Angioedema is a condition characterized by swelling underneath the skin that usually appears around the lips and eyes. It can occur as part of an allergic reaction (acute allergic angioedema), as a response to certain medications (non-allergic angioedema), or be genetic (hereditary angioedema), the results of a malfunctioning immune system (acquired angioedema), or appear without a known cause (idiopathic angioedema).

The disease is similar to hives or urticaria, but while hives are swelling in the upper layers of the skin (the epidermis and dermis), angioedema is swelling in layers below the skin (the subcutaneous and submucosal layers). Angioedema and hives can occur independently or at the same time.

To diagnose the condition, the doctor will try to figure out what may have caused the disease, review the symptoms, examine the affected area, carefully analyze the patient’s medical history and perform some tests to distinguish the different types of angioedema.

Allergic Angioedema

If symptoms are suspected to be caused by an allergy to external substances, such as food or medications, the patient may be directed to a specialist who may perform a skin prick test or a blood test.

Skin prick test

A skin prick test is one of the most common diagnostic tests for allergies. It attempts to provoke a small, controlled, allergic response in the skin. A drop of liquid that contains a substance the patient may be allergic to is put on the forearm. Then, the skin under the drop is gently pricked with a needle to see whether there is a reaction. If the patient is allergic to the substance, a raised, red, itchy bump (wheal) that may look like a mosquito bite will appear within 15 minutes. The test is painless and very safe. Patients should not take antihistamines before the test because they can interfere with the results.

Blood tests

A sample of the patient’s blood is collected and analyzed for specific antibodies that the immune system produces in response to an allergen.

Non-allergic angioedema

Because non-allergic angioedema is induced by renin-angiotensin-aldosterone-system (RAE) blockers and angiotensin-converting enzyme (ACE) inhibitors, the medical history of the patient is usually sufficient to diagnose this type of angioedema.

Hereditary angioedema

Hereditary angioedema can be divided into three types depending on the gene that is affected. Hereditary angioedema types 1 and 2 are caused by mutations in the SERPING1 gene that provides the instructions for making a protein called C1-inhibitor (C1-INH), while hereditary angioedema type 3 is caused by mutations in the F12 gene, which encodes for coagulation factor 12.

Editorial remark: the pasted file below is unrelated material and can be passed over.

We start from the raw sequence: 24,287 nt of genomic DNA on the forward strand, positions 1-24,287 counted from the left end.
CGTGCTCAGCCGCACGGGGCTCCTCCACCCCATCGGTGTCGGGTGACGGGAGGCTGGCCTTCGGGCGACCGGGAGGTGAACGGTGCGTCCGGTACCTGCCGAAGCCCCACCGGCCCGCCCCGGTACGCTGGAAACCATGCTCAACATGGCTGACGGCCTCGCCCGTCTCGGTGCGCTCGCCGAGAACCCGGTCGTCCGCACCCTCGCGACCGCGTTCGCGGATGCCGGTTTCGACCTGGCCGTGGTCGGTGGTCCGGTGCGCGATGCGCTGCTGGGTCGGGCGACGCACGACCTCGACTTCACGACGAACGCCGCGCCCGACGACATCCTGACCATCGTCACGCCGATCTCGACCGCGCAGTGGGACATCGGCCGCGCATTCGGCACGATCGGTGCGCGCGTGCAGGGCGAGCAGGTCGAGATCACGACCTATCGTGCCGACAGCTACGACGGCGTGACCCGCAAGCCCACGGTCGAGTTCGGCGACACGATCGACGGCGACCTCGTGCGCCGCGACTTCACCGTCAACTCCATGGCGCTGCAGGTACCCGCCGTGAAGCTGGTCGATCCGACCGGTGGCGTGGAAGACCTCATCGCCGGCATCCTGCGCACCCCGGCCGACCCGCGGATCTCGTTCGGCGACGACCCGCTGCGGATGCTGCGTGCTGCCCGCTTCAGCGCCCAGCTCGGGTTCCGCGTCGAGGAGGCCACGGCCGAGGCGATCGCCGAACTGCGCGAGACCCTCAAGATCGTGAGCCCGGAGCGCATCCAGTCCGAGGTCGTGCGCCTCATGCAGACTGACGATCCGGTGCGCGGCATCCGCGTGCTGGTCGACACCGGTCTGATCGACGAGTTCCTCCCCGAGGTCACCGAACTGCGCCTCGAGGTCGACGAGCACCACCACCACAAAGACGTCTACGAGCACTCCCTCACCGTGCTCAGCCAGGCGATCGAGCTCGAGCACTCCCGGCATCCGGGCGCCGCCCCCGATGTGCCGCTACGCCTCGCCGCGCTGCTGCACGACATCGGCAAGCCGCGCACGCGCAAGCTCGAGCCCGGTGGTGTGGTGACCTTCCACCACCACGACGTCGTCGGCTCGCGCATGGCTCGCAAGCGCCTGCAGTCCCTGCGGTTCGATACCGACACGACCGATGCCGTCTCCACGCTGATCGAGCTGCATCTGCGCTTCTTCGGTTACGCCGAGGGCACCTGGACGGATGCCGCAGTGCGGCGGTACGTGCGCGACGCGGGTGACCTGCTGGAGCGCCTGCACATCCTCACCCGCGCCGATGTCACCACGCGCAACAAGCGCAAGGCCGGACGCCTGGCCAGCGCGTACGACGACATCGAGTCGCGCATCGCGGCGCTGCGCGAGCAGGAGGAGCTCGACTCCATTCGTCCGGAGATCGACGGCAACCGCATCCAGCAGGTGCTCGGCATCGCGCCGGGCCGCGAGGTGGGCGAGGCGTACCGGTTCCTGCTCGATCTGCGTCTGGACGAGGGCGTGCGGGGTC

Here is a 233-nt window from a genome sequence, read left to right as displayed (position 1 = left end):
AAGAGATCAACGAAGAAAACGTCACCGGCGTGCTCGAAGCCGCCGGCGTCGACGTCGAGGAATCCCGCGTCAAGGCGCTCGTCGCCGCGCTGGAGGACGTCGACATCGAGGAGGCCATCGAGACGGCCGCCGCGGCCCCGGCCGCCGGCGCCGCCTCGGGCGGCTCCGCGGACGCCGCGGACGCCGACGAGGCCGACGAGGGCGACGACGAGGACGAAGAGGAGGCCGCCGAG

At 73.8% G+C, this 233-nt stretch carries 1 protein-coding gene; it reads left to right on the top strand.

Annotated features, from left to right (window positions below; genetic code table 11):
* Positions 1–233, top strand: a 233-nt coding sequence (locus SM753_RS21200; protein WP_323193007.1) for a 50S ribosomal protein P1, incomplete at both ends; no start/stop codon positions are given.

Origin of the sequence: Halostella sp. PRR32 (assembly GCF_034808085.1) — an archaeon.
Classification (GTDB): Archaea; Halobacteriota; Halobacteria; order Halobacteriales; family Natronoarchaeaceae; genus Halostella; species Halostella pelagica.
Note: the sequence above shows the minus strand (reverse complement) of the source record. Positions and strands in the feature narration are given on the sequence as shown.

Genetic testing is advised when the patient has a family history of hereditary angioedema, or chronic and recurring swelling episodes, intestinal pain, and nausea. Those tests include the search for mutations in the  SERPING1 and the F12 genes.
If mutations occur in a very specific region of the SERPING1 gene called exon 8, which causes a less-effective C1-INH protein to be produced, the patient has hereditary angioedema type 2. If mutations in SERPING1 are found to prevent the production of enough C1-INH, measured by a blood test, the patient has hereditary angioedema type 1.

If no mutations are found in the SERPING1 gene,  the F12 gene is analyzed to see if the patient has hereditary angioedema type 3.

Genetic testing also can help determine a person’s risk of passing the disease to their children.

Acquired angioedema

Acquired angioedema occurs when levels of C1-INH are too low due to antibodies mistakenly targetting it for destruction. In this case, blood tests can be used to evaluate the level of C1-INH and anti-C1-INH antibodies in the blood.

Idiopathic angioedema

If all the above tests fail to produce negative results the patient may be diagnosed with idiopathic angioedema, which simply means the cause is unknown.

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Angioedema News is strictly a news and information website about the disease. It does not provide medical advice, diagnosis or treatment. This content is not intended to be a substitute for professional medical advice, diagnosis, or treatment. Always seek the advice of your physician or other qualified health provider with any questions you may have regarding a medical condition. Never disregard professional medical advice or delay in seeking it because of something you have read on this website.

Inês Martins holds a BSc in Cell and Molecular Biology from Universidade Nova de Lisboa and is currently finishing her PhD in Biomedical Sciences at Universidade de Lisboa. Her work has been focused on blood vessels and their role in both hematopoiesis and cancer development.
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Inês Martins holds a BSc in Cell and Molecular Biology from Universidade Nova de Lisboa and is currently finishing her PhD in Biomedical Sciences at Universidade de Lisboa. Her work has been focused on blood vessels and their role in both hematopoiesis and cancer development.